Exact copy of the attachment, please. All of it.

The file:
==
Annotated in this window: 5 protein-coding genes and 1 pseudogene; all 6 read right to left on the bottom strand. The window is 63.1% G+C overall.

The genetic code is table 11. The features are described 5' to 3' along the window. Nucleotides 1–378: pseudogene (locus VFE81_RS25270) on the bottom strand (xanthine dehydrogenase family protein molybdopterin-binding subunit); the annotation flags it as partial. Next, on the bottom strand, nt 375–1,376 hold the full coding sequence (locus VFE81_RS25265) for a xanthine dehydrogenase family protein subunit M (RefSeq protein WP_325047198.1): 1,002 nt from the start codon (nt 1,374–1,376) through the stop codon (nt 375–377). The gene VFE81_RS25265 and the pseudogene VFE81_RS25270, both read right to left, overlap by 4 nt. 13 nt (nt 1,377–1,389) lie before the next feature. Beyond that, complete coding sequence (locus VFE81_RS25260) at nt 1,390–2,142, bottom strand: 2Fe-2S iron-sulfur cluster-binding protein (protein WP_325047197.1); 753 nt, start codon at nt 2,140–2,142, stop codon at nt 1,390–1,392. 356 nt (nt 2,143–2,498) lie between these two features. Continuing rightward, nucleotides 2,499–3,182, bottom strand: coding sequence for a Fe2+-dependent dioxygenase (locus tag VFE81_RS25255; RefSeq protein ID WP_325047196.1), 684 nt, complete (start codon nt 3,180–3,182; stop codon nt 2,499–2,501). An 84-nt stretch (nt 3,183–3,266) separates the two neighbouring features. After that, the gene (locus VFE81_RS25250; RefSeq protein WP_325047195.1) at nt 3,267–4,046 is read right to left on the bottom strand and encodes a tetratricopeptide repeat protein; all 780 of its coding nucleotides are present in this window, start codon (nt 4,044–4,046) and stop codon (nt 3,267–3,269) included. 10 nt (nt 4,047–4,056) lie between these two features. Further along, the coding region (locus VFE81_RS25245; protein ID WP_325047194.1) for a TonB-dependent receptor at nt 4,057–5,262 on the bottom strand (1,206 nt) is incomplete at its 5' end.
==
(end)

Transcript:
Annotated in this window: 5 protein-coding genes and 1 pseudogene; all 6 read right to left on the bottom strand. The window is 63.1% G+C overall.

The genetic code is table 11. The features are described 5' to 3' along the window. Nucleotides 1–378: pseudogene (locus VFE81_RS25270) on the bottom strand (xanthine dehydrogenase family protein molybdopterin-binding subunit); the annotation flags it as partial. Next, on the bottom strand, nt 375–1,376 hold the full coding sequence (locus VFE81_RS25265) for a xanthine dehydrogenase family protein subunit M (RefSeq protein WP_325047198.1): 1,002 nt from the start codon (nt 1,374–1,376) through the stop codon (nt 375–377). The gene VFE81_RS25265 and the pseudogene VFE81_RS25270, both read right to left, overlap by 4 nt. 13 nt (nt 1,377–1,389) lie before the next feature. Beyond that, complete coding sequence (locus VFE81_RS25260) at nt 1,390–2,142, bottom strand: 2Fe-2S iron-sulfur cluster-binding protein (protein WP_325047197.1); 753 nt, start codon at nt 2,140–2,142, stop codon at nt 1,390–1,392. 356 nt (nt 2,143–2,498) lie between these two features. Continuing rightward, nucleotides 2,499–3,182, bottom strand: coding sequence for a Fe2+-dependent dioxygenase (locus tag VFE81_RS25255; RefSeq protein ID WP_325047196.1), 684 nt, complete (start codon nt 3,180–3,182; stop codon nt 2,499–2,501). An 84-nt stretch (nt 3,183–3,266) separates the two neighbouring features. After that, the gene (locus VFE81_RS25250; RefSeq protein WP_325047195.1) at nt 3,267–4,046 is read right to left on the bottom strand and encodes a tetratricopeptide repeat protein; all 780 of its coding nucleotides are present in this window, start codon (nt 4,044–4,046) and stop codon (nt 3,267–3,269) included. 10 nt (nt 4,047–4,056) lie between these two features. Further along, the coding region (locus VFE81_RS25245; protein ID WP_325047194.1) for a TonB-dependent receptor at nt 4,057–5,262 on the bottom strand (1,206 nt) is incomplete at its 5' end.